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Floor Speech of Senator Hillary Rodham Clinton/Iraq Resolution (10/10/2002)

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Author Topic: Floor Speech of Senator Hillary Rodham Clinton/Iraq Resolution (10/10/2002)  (Read 209 times)
Luke Hodiak
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« on: January 09, 2008, 02:01:02 am »

October 10, 2002

Floor Speech of Senator Hillary Rodham Clinton
on S.J. Res. 45, A Resolution to Authorize the Use of
United States Armed Forces Against Iraq
As Delivered


Today we are asked whether to give the President of the United States authority to use force in Iraq should diplomatic efforts fail to dismantle Saddam Hussein's chemical and biological weapons and his nuclear program.

I am honored to represent nearly 19 million New Yorkers, a thoughtful democracy of voices and opinions who make themselves heard on the great issues of our day especially this one. Many have contacted my office about this resolution, both in support of and in opposition to it, and I am grateful to all who have expressed an opinion.

I also greatly respect the differing opinions within this body. The debate they engender will aid our search for a wise, effective policy. Therefore, on no account should dissent be discouraged or disparaged. It is central to our freedom and to our progress, for on more than one occasion, history has proven our great dissenters to be right.

Now, I believe the facts that have brought us to this fateful vote are not in doubt. Saddam Hussein is a tyrant who has tortured and killed his own people, even his own family members, to maintain his iron grip on power. He used chemical weapons on Iraqi Kurds and on Iranians, killing over 20 thousand people. Unfortunately, during the 1980's, while he engaged in such horrific activity, he enjoyed the support of the American government, because he had oil and was seen as a counterweight to the Ayatollah Khomeini in Iran.

In 1991, Saddam Hussein invaded and occupied Kuwait, losing the support of the United States. The first President Bush assembled a global coalition, including many Arab states, and threw Saddam out after forty-three days of bombing and a hundred hours of ground operations. The U.S.-led coalition then withdrew, leaving the Kurds and the Shiites, who had risen against Saddam Hussein at our urging, to Saddam's revenge.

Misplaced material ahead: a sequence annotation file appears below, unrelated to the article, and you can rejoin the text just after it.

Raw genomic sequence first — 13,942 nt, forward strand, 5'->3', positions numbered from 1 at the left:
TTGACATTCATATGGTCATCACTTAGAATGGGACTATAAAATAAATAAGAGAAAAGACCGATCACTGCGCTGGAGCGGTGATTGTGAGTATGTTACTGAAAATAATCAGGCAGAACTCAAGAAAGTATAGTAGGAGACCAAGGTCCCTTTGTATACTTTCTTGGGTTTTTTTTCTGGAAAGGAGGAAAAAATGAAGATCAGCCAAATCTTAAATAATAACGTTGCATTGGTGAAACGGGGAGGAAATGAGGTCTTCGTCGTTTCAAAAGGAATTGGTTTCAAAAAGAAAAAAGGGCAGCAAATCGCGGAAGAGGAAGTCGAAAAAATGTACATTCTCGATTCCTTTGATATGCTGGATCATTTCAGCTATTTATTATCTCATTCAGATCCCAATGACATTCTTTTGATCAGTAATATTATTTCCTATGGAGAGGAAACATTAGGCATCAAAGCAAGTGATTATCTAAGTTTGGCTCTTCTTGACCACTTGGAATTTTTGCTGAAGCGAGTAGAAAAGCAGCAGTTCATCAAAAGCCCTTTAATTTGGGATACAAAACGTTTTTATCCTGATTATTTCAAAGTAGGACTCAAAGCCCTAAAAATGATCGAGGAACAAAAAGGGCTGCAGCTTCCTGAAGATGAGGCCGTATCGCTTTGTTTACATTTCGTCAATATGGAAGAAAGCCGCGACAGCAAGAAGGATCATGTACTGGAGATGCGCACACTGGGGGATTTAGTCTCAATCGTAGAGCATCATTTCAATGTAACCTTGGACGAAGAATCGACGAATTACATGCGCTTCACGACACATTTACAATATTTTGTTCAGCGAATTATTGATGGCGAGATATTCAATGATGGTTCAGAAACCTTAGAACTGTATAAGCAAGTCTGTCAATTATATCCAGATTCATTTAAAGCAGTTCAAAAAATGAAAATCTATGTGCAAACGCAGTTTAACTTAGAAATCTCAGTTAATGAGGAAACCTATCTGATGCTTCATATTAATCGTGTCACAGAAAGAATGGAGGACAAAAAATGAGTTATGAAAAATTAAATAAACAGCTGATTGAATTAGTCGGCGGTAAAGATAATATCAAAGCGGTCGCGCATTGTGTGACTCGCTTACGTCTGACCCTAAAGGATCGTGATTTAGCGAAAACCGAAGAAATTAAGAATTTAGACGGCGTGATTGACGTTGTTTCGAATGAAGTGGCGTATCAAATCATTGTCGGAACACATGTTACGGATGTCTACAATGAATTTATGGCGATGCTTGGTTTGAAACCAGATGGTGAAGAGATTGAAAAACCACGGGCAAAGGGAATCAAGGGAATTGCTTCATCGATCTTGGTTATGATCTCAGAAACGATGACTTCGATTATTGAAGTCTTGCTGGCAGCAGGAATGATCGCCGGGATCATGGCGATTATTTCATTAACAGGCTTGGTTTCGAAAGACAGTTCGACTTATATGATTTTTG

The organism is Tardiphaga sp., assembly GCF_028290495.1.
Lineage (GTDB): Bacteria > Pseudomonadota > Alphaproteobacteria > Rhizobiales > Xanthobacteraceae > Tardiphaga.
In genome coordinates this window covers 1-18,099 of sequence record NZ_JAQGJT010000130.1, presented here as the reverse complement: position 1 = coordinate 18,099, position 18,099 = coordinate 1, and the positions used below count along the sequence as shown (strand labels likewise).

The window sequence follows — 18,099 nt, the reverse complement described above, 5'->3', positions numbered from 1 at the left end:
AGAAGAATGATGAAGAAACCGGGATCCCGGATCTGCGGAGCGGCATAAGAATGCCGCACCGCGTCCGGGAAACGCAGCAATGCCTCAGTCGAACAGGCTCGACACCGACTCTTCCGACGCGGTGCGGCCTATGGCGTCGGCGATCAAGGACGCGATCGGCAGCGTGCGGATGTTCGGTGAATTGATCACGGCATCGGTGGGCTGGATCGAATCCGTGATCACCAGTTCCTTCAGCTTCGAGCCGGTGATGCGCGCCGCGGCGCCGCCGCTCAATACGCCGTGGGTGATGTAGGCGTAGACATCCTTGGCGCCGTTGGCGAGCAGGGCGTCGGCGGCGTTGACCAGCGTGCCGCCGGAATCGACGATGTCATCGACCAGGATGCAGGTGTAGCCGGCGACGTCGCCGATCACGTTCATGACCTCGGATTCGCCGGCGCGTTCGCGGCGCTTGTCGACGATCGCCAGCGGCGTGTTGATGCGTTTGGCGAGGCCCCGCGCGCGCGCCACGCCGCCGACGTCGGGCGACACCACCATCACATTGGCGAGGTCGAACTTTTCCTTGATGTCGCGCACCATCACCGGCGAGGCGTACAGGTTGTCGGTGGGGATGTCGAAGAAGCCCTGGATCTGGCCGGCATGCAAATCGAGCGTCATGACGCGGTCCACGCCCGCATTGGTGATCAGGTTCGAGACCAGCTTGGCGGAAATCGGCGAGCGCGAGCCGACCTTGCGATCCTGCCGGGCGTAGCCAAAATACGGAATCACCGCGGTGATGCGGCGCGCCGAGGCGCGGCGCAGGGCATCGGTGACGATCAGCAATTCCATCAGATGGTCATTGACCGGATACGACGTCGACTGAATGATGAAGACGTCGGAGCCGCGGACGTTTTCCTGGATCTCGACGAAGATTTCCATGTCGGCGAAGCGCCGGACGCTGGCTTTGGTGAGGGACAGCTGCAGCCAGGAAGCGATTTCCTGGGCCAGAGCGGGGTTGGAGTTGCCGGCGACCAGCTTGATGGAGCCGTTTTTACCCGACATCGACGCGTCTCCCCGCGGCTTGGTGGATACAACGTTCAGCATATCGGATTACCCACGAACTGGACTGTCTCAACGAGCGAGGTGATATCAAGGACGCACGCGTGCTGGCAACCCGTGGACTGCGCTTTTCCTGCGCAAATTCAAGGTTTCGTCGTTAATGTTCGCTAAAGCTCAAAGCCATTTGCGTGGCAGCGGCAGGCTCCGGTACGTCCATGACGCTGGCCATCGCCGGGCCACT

As a condition for ending the conflict, the United Nations imposed a number of requirements on Iraq, among them disarmament of all weapons of mass destruction, stocks used to make such weapons, and laboratories necessary to do the work. Saddam Hussein agreed, and an inspection system was set up to ensure compliance. And though he repeatedly lied, delayed, and obstructed the inspections work, the inspectors found and destroyed far more weapons of mass destruction capability than were destroyed in the Gulf War, including thousands of chemical weapons, large volumes of chemical and biological stocks, a number of missiles and warheads, a major lab equipped to produce anthrax and other bio-weapons, as well as substantial nuclear facilities.

In 1998, Saddam Hussein pressured the United Nations to lift the sanctions by threatening to stop all cooperation with the inspectors. In an attempt to resolve the situation, the UN, unwisely in my view, agreed to put limits on inspections of designated "sovereign sites" including the so-called presidential palaces, which in reality were huge compounds well suited to hold weapons labs, stocks, and records which Saddam Hussein was required by UN resolution to turn over. When Saddam blocked the inspection process, the inspectors left. As a result, President Clinton, with the British and others, ordered an intensive four-day air assault, Operation Desert Fox, on known and suspected weapons of mass destruction sites and other military targets.

In 1998, the United States also changed its underlying policy toward Iraq from containment to regime change and began to examine options to effect such a change, including support for Iraqi opposition leaders within the country and abroad.

In the four years since the inspectors left, intelligence reports show that Saddam Hussein has worked to rebuild his chemical and biological weapons stock, his missile delivery capability, and his nuclear program. He has also given aid, comfort, and sanctuary to terrorists, including Al Qaeda members, though there is apparently no evidence of his involvement in the terrible events of September 11, 2001.

It is clear, however, that if left unchecked, Saddam Hussein will continue to increase his capacity to wage biological and chemical warfare, and will keep trying to develop nuclear weapons. Should he succeed in that endeavor, he could alter the political and security landscape of the Middle East, which as we know all too well affects American security.

Now this much is undisputed. The open questions are: what should we do about it? How, when, and with whom?